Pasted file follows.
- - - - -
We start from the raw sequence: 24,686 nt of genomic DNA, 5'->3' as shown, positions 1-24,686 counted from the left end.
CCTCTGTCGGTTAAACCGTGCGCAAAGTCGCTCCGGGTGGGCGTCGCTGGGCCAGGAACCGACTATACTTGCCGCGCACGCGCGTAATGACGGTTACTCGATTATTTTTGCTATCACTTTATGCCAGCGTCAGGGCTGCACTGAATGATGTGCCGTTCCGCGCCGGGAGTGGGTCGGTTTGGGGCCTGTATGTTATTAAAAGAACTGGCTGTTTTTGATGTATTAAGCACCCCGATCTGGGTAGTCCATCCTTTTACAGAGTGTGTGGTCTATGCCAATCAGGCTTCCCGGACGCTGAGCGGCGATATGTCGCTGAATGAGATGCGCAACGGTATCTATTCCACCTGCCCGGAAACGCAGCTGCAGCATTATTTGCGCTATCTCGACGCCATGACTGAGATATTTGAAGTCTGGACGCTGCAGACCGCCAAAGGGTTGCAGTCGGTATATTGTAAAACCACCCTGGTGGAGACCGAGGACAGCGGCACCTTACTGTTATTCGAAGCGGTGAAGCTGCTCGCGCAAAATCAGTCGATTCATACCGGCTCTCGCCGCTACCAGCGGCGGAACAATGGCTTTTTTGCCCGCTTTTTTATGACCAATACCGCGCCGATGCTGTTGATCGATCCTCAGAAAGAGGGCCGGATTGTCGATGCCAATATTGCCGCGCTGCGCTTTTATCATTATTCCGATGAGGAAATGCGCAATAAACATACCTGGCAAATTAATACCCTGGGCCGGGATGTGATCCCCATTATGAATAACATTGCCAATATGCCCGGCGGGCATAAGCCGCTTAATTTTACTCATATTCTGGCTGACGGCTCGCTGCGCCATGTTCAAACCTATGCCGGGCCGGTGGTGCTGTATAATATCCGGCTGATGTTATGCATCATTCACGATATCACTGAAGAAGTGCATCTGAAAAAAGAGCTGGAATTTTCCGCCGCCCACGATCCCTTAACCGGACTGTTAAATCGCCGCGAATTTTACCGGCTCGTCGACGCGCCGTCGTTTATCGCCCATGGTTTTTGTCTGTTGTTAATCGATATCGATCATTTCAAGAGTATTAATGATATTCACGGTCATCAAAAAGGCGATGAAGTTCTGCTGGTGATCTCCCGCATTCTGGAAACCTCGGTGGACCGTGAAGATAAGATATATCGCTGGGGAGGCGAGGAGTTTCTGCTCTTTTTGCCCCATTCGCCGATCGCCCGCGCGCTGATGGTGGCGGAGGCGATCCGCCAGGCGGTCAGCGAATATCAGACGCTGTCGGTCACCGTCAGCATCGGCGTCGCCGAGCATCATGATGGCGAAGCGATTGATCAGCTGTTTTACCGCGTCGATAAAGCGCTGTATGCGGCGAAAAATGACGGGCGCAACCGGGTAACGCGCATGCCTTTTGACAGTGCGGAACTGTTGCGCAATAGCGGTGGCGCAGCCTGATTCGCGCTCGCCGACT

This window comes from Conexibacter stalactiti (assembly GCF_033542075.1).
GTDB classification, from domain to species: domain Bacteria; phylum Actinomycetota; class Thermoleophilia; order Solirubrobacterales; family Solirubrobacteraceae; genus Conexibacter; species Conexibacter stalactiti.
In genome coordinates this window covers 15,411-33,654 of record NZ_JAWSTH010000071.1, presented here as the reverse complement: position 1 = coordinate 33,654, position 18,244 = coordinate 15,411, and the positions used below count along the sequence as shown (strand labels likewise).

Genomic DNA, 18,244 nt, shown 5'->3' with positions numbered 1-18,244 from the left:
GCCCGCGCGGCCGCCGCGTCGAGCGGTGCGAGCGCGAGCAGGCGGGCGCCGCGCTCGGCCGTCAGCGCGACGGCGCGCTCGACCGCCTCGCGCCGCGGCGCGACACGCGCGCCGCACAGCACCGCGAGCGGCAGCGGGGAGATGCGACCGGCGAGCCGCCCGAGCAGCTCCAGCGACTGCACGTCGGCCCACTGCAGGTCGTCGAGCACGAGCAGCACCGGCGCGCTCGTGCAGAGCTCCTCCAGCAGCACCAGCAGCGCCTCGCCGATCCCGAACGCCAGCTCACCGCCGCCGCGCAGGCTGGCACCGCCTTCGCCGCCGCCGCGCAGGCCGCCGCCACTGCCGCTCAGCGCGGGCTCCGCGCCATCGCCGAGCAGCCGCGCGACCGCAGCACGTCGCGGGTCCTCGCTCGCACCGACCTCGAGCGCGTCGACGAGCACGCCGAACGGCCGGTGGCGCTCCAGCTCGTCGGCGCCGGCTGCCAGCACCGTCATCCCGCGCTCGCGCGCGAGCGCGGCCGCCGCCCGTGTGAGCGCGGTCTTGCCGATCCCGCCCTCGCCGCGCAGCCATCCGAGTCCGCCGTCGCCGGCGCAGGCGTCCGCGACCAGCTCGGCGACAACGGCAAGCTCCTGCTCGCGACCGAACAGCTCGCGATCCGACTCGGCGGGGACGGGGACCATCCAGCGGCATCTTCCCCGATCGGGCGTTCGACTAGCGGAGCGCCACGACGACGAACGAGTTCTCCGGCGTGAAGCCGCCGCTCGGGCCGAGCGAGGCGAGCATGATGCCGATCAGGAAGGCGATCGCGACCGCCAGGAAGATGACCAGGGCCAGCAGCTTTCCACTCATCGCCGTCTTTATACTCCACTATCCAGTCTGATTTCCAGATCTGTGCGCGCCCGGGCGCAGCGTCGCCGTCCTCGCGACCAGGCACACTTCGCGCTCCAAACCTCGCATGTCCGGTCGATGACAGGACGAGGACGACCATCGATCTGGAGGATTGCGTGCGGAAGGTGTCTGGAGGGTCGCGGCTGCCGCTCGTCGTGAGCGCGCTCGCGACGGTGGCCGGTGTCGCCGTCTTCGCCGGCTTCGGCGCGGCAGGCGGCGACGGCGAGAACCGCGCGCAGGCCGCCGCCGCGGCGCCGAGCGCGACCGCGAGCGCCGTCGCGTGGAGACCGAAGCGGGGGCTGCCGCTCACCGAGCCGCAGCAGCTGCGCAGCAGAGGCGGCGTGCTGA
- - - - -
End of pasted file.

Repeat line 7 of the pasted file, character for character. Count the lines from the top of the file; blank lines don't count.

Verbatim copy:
GCCCGCGCGGCCGCCGCGTCGAGCGGTGCGAGCGCGAGCAGGCGGGCGCCGCGCTCGGCCGTCAGCGCGACGGCGCGCTCGACCGCCTCGCGCCGCGGCGCGACACGCGCGCCGCACAGCACCGCGAGCGGCAGCGGGGAGATGCGACCGGCGAGCCGCCCGAGCAGCTCCAGCGACTGCACGTCGGCCCACTGCAGGTCGTCGAGCACGAGCAGCACCGGCGCGCTCGTGCAGAGCTCCTCCAGCAGCACCAGCAGCGCCTCGCCGATCCCGAACGCCAGCTCACCGCCGCCGCGCAGGCTGGCACCGCCTTCGCCGCCGCCGCGCAGGCCGCCGCCACTGCCGCTCAGCGCGGGCTCCGCGCCATCGCCGAGCAGCCGCGCGACCGCAGCACGTCGCGGGTCCTCGCTCGCACCGACCTCGAGCGCGTCGACGAGCACGCCGAACGGCCGGTGGCGCTCCAGCTCGTCGGCGCCGGCTGCCAGCACCGTCATCCCGCGCTCGCGCGCGAGCGCGGCCGCCGCCCGTGTGAGCGCGGTCTTGCCGATCCCGCCCTCGCCGCGCAGCCATCCGAGTCCGCCGTCGCCGGCGCAGGCGTCCGCGACCAGCTCGGCGACAACGGCAAGCTCCTGCTCGCGACCGAACAGCTCGCGATCCGACTCGGCGGGGACGGGGACCATCCAGCGGCATCTTCCCCGATCGGGCGTTCGACTAGCGGAGCGCCACGACGACGAACGAGTTCTCCGGCGTGAAGCCGCCGCTCGGGCCGAGCGAGGCGAGCATGATGCCGATCAGGAAGGCGATCGCGACCGCCAGGAAGATGACCAGGGCCAGCAGCTTTCCACTCATCGCCGTCTTTATACTCCACTATCCAGTCTGATTTCCAGATCTGTGCGCGCCCGGGCGCAGCGTCGCCGTCCTCGCGACCAGGCACACTTCGCGCTCCAAACCTCGCATGTCCGGTCGATGACAGGACGAGGACGACCATCGATCTGGAGGATTGCGTGCGGAAGGTGTCTGGAGGGTCGCGGCTGCCGCTCGTCGTGAGCGCGCTCGCGACGGTGGCCGGTGTCGCCGTCTTCGCCGGCTTCGGCGCGGCAGGCGGCGACGGCGAGAACCGCGCGCAGGCCGCCGCCGCGGCGCCGAGCGCGACCGCGAGCGCCGTCGCGTGGAGACCGAAGCGGGGGCTGCCGCTCACCGAGCCGCAGCAGCTGCGCAGCAGAGGCGGCGTGCTGA